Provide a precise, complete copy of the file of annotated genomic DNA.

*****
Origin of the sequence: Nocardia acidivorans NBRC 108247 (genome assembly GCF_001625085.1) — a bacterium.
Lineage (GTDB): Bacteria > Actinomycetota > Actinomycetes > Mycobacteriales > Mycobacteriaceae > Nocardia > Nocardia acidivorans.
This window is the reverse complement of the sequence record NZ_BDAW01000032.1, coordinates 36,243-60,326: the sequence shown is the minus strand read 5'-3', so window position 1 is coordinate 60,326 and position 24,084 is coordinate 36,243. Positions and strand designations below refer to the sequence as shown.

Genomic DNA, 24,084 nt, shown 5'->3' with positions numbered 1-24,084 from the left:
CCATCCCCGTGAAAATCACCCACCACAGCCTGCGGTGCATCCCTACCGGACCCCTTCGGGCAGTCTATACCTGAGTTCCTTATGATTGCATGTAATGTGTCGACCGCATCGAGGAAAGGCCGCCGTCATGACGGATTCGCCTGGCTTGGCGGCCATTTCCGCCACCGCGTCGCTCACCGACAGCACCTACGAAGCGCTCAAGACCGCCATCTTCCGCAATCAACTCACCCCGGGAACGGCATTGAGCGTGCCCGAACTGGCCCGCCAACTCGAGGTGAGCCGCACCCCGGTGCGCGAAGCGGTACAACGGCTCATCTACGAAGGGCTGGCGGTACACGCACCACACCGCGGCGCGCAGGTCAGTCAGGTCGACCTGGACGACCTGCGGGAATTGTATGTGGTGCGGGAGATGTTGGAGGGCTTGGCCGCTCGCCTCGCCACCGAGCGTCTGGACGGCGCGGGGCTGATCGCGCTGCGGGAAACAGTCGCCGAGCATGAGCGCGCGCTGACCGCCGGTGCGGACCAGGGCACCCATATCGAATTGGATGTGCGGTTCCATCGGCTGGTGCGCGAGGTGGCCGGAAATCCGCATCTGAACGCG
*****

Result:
Origin of the sequence: Nocardia acidivorans NBRC 108247 (genome assembly GCF_001625085.1) — a bacterium.
Lineage (GTDB): Bacteria > Actinomycetota > Actinomycetes > Mycobacteriales > Mycobacteriaceae > Nocardia > Nocardia acidivorans.
This window is the reverse complement of the sequence record NZ_BDAW01000032.1, coordinates 36,243-60,326: the sequence shown is the minus strand read 5'-3', so window position 1 is coordinate 60,326 and position 24,084 is coordinate 36,243. Positions and strand designations below refer to the sequence as shown.

Genomic DNA, 24,084 nt, shown 5'->3' with positions numbered 1-24,084 from the left:
CCATCCCCGTGAAAATCACCCACCACAGCCTGCGGTGCATCCCTACCGGACCCCTTCGGGCAGTCTATACCTGAGTTCCTTATGATTGCATGTAATGTGTCGACCGCATCGAGGAAAGGCCGCCGTCATGACGGATTCGCCTGGCTTGGCGGCCATTTCCGCCACCGCGTCGCTCACCGACAGCACCTACGAAGCGCTCAAGACCGCCATCTTCCGCAATCAACTCACCCCGGGAACGGCATTGAGCGTGCCCGAACTGGCCCGCCAACTCGAGGTGAGCCGCACCCCGGTGCGCGAAGCGGTACAACGGCTCATCTACGAAGGGCTGGCGGTACACGCACCACACCGCGGCGCGCAGGTCAGTCAGGTCGACCTGGACGACCTGCGGGAATTGTATGTGGTGCGGGAGATGTTGGAGGGCTTGGCCGCTCGCCTCGCCACCGAGCGTCTGGACGGCGCGGGGCTGATCGCGCTGCGGGAAACAGTCGCCGAGCATGAGCGCGCGCTGACCGCCGGTGCGGACCAGGGCACCCATATCGAATTGGATGTGCGGTTCCATCGGCTGGTGCGCGAGGTGGCCGGAAATCCGCATCTGAACGCG